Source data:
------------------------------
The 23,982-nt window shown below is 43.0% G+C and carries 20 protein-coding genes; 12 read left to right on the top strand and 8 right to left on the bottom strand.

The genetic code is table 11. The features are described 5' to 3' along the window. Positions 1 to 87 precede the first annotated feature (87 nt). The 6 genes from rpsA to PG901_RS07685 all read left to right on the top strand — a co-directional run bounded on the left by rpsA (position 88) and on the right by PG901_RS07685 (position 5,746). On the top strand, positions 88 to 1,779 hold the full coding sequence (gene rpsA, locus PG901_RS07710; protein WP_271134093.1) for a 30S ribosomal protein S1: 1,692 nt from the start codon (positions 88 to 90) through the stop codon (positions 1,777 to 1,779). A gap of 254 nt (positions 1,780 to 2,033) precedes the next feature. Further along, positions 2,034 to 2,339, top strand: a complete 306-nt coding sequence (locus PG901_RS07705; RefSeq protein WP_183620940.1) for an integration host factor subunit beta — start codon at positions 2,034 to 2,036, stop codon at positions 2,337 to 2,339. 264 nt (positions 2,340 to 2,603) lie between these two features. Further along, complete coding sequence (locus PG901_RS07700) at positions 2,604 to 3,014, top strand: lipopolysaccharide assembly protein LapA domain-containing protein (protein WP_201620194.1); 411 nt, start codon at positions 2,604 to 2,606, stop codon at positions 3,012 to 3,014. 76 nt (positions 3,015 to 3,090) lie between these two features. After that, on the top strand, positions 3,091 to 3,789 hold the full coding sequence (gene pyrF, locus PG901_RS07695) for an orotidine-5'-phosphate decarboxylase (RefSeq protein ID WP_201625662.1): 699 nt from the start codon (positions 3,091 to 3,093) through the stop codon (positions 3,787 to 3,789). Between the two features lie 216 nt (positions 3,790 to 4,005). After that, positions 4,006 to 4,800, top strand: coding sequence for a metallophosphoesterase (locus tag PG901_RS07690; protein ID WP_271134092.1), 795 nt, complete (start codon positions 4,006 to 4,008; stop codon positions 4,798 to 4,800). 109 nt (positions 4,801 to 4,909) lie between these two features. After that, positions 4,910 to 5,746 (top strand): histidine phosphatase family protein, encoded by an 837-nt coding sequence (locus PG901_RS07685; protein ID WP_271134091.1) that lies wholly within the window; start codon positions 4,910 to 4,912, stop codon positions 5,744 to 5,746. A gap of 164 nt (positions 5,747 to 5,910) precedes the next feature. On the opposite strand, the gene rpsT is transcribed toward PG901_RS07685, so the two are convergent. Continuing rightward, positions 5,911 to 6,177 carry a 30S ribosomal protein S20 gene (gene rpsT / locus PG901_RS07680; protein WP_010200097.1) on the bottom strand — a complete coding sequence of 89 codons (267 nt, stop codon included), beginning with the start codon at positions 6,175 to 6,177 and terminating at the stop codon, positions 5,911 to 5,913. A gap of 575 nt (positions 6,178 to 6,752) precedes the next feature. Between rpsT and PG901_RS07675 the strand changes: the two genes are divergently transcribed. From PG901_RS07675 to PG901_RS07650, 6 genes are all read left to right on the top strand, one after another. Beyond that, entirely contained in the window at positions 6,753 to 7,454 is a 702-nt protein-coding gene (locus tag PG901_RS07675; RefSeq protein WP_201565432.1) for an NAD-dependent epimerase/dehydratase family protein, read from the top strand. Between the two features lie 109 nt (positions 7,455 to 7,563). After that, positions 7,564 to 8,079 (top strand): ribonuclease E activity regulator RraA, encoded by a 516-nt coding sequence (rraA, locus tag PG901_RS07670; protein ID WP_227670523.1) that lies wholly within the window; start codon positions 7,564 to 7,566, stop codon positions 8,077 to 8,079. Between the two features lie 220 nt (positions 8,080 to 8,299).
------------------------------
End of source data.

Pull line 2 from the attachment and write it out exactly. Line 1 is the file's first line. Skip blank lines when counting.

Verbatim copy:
The genetic code is table 11. The features are described 5' to 3' along the window. Positions 1 to 87 precede the first annotated feature (87 nt). The 6 genes from rpsA to PG901_RS07685 all read left to right on the top strand — a co-directional run bounded on the left by rpsA (position 88) and on the right by PG901_RS07685 (position 5,746). On the top strand, positions 88 to 1,779 hold the full coding sequence (gene rpsA, locus PG901_RS07710; protein WP_271134093.1) for a 30S ribosomal protein S1: 1,692 nt from the start codon (positions 88 to 90) through the stop codon (positions 1,777 to 1,779). A gap of 254 nt (positions 1,780 to 2,033) precedes the next feature. Further along, positions 2,034 to 2,339, top strand: a complete 306-nt coding sequence (locus PG901_RS07705; RefSeq protein WP_183620940.1) for an integration host factor subunit beta — start codon at positions 2,034 to 2,036, stop codon at positions 2,337 to 2,339. 264 nt (positions 2,340 to 2,603) lie between these two features. Further along, complete coding sequence (locus PG901_RS07700) at positions 2,604 to 3,014, top strand: lipopolysaccharide assembly protein LapA domain-containing protein (protein WP_201620194.1); 411 nt, start codon at positions 2,604 to 2,606, stop codon at positions 3,012 to 3,014. 76 nt (positions 3,015 to 3,090) lie between these two features. After that, on the top strand, positions 3,091 to 3,789 hold the full coding sequence (gene pyrF, locus PG901_RS07695) for an orotidine-5'-phosphate decarboxylase (RefSeq protein ID WP_201625662.1): 699 nt from the start codon (positions 3,091 to 3,093) through the stop codon (positions 3,787 to 3,789). Between the two features lie 216 nt (positions 3,790 to 4,005). After that, positions 4,006 to 4,800, top strand: coding sequence for a metallophosphoesterase (locus tag PG901_RS07690; protein ID WP_271134092.1), 795 nt, complete (start codon positions 4,006 to 4,008; stop codon positions 4,798 to 4,800). 109 nt (positions 4,801 to 4,909) lie between these two features. After that, positions 4,910 to 5,746 (top strand): histidine phosphatase family protein, encoded by an 837-nt coding sequence (locus PG901_RS07685; protein ID WP_271134091.1) that lies wholly within the window; start codon positions 4,910 to 4,912, stop codon positions 5,744 to 5,746. A gap of 164 nt (positions 5,747 to 5,910) precedes the next feature. On the opposite strand, the gene rpsT is transcribed toward PG901_RS07685, so the two are convergent. Continuing rightward, positions 5,911 to 6,177 carry a 30S ribosomal protein S20 gene (gene rpsT / locus PG901_RS07680; protein WP_010200097.1) on the bottom strand — a complete coding sequence of 89 codons (267 nt, stop codon included), beginning with the start codon at positions 6,175 to 6,177 and terminating at the stop codon, positions 5,911 to 5,913. A gap of 575 nt (positions 6,178 to 6,752) precedes the next feature. Between rpsT and PG901_RS07675 the strand changes: the two genes are divergently transcribed. From PG901_RS07675 to PG901_RS07650, 6 genes are all read left to right on the top strand, one after another. Beyond that, entirely contained in the window at positions 6,753 to 7,454 is a 702-nt protein-coding gene (locus tag PG901_RS07675; RefSeq protein WP_201565432.1) for an NAD-dependent epimerase/dehydratase family protein, read from the top strand. Between the two features lie 109 nt (positions 7,455 to 7,563). After that, positions 7,564 to 8,079 (top strand): ribonuclease E activity regulator RraA, encoded by a 516-nt coding sequence (rraA, locus tag PG901_RS07670; protein ID WP_227670523.1) that lies wholly within the window; start codon positions 7,564 to 7,566, stop codon positions 8,077 to 8,079. Between the two features lie 220 nt (positions 8,080 to 8,299).